Apart from total coccygectomy, a partial resection of the coccyx has also been described for the surgical treatment of coccygodynia. Postacchini reported no difference in the outcome for partial resection compared to that of complete coccygeal resection [13]. However, other authors have demonstrated superior postoperative outcomes with complete coccygectomy in comparison to partial [18] coccygectomy. In our series, only a complete resection was performed. A finding that has been reported in many studies, although it was not observed in our series, is the increased prevalence of the disease in females [14,23]. The reason for this finding is believed to be the particular anatomy of the female sacrum [14]. The coccyx is more prominent in women than in men and is thus more vulnerable to traumatic insults.
There remains still some skepticism in performing coccygectomy. Our study suggests that complete removal of the coccyx is a beneficial procedure and should be considered for chronic traumatic coccygodynia after conservative treatment has been exhausted. The authors acknowledge the weakness of this study as being a retrospective cohort study without a control group.


In summary, surgical coccygectomy in patients with trauma-induced coccygodynia is associated with good outcomes and can be justified as a therapeutic option after all conservative treatment options have been exhausted. Preoperatively, it is critical to explore possible co-morbidities or psychological factors and to strictly establish the corresponding indications for surgery. The patient must be informed about the increased risk of wound infection. Perioperative antibiotic prophylaxis and careful hygiene measures can significantly reduce this risk.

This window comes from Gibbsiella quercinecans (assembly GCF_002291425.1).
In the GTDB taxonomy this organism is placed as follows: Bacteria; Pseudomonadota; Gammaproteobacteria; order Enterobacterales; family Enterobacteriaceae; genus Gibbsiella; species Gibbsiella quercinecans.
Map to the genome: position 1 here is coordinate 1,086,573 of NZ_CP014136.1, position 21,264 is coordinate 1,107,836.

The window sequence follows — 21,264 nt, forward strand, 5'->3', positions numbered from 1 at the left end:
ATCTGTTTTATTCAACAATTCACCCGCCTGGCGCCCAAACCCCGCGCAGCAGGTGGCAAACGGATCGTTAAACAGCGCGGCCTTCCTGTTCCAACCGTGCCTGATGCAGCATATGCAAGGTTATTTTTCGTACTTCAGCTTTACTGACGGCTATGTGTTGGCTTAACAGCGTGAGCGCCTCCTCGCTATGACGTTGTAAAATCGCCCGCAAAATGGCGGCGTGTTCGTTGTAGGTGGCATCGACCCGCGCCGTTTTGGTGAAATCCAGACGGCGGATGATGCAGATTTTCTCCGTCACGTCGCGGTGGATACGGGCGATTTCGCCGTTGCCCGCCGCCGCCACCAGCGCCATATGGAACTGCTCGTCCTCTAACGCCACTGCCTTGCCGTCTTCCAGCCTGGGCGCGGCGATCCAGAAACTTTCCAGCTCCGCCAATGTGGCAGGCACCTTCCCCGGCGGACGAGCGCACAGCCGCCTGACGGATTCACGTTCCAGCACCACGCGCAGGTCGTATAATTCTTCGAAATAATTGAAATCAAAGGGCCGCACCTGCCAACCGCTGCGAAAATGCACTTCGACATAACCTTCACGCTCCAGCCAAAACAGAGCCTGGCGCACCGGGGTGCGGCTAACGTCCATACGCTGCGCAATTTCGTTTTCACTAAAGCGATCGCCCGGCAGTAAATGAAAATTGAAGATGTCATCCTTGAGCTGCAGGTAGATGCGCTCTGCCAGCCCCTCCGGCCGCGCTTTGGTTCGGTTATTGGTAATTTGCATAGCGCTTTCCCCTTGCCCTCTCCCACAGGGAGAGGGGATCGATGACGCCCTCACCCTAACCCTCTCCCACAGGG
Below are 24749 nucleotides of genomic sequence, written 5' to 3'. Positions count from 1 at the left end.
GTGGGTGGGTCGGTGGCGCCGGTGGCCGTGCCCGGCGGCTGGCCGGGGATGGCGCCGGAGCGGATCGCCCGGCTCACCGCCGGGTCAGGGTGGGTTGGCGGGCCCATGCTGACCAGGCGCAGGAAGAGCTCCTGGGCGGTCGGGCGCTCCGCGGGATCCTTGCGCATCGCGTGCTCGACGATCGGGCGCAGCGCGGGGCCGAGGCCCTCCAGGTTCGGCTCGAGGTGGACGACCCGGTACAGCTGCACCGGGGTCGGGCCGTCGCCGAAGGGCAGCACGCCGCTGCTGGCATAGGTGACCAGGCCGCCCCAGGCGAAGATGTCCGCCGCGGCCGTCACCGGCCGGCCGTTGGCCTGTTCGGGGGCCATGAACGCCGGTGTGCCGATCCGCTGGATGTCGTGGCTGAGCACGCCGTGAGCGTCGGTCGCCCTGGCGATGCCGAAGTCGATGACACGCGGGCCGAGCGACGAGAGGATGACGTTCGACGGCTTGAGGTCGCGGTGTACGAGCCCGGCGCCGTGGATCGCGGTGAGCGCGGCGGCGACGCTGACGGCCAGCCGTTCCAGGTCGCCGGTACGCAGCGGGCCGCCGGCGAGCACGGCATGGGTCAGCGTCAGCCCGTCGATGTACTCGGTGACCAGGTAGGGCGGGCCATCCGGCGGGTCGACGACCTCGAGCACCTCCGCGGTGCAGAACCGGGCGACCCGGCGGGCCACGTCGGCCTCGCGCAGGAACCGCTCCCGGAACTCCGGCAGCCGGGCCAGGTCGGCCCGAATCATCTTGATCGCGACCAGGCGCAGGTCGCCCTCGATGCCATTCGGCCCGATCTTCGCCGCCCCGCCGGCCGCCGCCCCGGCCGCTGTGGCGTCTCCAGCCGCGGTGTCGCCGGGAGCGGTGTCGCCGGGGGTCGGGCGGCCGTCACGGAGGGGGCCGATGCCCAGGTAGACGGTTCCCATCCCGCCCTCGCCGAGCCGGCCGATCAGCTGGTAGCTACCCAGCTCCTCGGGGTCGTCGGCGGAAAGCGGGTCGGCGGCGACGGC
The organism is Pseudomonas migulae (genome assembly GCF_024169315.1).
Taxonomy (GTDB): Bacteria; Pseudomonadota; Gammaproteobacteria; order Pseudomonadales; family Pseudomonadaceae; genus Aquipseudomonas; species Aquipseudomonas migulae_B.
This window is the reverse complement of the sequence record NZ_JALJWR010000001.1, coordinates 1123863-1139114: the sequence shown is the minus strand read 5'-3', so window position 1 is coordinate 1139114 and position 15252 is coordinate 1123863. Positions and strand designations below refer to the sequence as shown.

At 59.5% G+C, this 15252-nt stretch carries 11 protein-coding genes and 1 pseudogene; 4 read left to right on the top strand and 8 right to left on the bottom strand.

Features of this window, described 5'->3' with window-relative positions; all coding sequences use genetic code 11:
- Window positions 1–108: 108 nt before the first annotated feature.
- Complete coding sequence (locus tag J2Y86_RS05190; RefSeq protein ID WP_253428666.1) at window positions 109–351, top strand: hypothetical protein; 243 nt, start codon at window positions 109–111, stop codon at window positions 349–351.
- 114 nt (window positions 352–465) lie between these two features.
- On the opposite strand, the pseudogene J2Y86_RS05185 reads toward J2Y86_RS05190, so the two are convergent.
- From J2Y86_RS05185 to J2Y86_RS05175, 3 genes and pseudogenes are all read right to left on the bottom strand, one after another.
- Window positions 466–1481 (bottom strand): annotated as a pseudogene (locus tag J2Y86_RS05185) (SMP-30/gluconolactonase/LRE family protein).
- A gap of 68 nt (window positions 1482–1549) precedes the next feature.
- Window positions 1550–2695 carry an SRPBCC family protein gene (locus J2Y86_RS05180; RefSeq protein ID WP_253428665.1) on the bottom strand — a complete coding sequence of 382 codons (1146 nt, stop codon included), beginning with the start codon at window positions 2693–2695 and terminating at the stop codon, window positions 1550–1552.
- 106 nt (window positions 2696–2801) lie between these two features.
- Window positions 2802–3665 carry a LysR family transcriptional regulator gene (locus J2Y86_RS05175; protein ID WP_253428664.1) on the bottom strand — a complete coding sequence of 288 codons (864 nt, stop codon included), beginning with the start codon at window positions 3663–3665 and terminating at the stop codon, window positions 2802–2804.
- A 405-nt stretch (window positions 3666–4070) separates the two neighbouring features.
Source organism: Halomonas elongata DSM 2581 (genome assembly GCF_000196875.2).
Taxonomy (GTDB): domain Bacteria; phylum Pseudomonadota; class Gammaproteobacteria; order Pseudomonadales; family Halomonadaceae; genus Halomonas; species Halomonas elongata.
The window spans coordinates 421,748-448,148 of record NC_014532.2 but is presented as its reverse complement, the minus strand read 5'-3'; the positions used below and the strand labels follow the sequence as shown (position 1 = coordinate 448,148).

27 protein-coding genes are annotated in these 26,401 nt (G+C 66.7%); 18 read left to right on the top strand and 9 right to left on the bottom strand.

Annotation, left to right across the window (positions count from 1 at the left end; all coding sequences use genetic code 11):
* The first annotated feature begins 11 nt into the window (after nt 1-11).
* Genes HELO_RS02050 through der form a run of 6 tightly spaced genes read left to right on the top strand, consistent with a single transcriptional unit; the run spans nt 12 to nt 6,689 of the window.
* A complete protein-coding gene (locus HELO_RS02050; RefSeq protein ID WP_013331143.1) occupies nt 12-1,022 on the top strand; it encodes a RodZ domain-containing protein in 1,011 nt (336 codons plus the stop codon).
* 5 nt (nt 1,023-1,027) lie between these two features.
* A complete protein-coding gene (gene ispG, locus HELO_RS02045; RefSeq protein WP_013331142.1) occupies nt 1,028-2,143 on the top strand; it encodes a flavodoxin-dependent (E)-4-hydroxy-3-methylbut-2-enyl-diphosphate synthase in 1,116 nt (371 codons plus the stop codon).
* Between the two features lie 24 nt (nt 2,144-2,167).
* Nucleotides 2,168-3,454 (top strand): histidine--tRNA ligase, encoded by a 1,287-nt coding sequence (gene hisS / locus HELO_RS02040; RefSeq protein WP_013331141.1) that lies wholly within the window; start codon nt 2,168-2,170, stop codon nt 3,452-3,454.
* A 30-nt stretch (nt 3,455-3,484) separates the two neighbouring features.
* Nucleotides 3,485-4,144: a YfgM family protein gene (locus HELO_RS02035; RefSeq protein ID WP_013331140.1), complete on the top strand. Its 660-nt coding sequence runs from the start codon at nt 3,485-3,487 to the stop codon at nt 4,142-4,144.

Conflicts of interest

No potential conflict of interest relevant to this article was reported.


1. Howorth B. The painful coccyx. Clin Orthop 1959 (14): 145–160.

2. Duncan GA. Painful coccyx. Arch Surg 1937 34:1088–1104.
3. Johnson PH. Coccygodynia. J Ark Med Soc 1981 77:421–424. PMID: 6453115.
4. Maigne JY, Lagauche D, Doursounian L. Instability of the coccyx in coccydynia. J Bone Joint Surg Br 2000 82:1038–1041. PMID: 11041598.
crossref pmid
5. Fogel GR, Cunningham PY 3rd, Esses SI. Coccygodynia: evaluation and management. J Am Acad Orthop Surg 2004 12:49–54. PMID: 14753797.
crossref pmid
6. Patel R, Appannagari A, Whang PG. Coccydynia. Curr Rev Musculoskelet Med 2008 1:223–226. PMID: 19468909.
crossref pmid pmc
7. Nathan ST, Fisher BE, Roberts CS. Coccydynia: a review of pathoanatomy, aetiology, treatment and outcome. J Bone Joint Surg Br 2010 92:1622–1627. PMID: 21119164.
crossref pmid
8. Borgia CA. Coccydynia: its diagnosis and treatment. Mil Med 1964 129:335–338. PMID: 14169234.
crossref pmid
9. Hodges SD, Eck JC, Humphreys SC. A treatment and outcomes analysis of patients with coccydynia. Spine J 2004 4:138–140. PMID: 15016390.
crossref pmid
10. Zayer M. Coccygodynia. Ulster Med J 1996 65:58–60. PMID: 8686103.
pmid pmc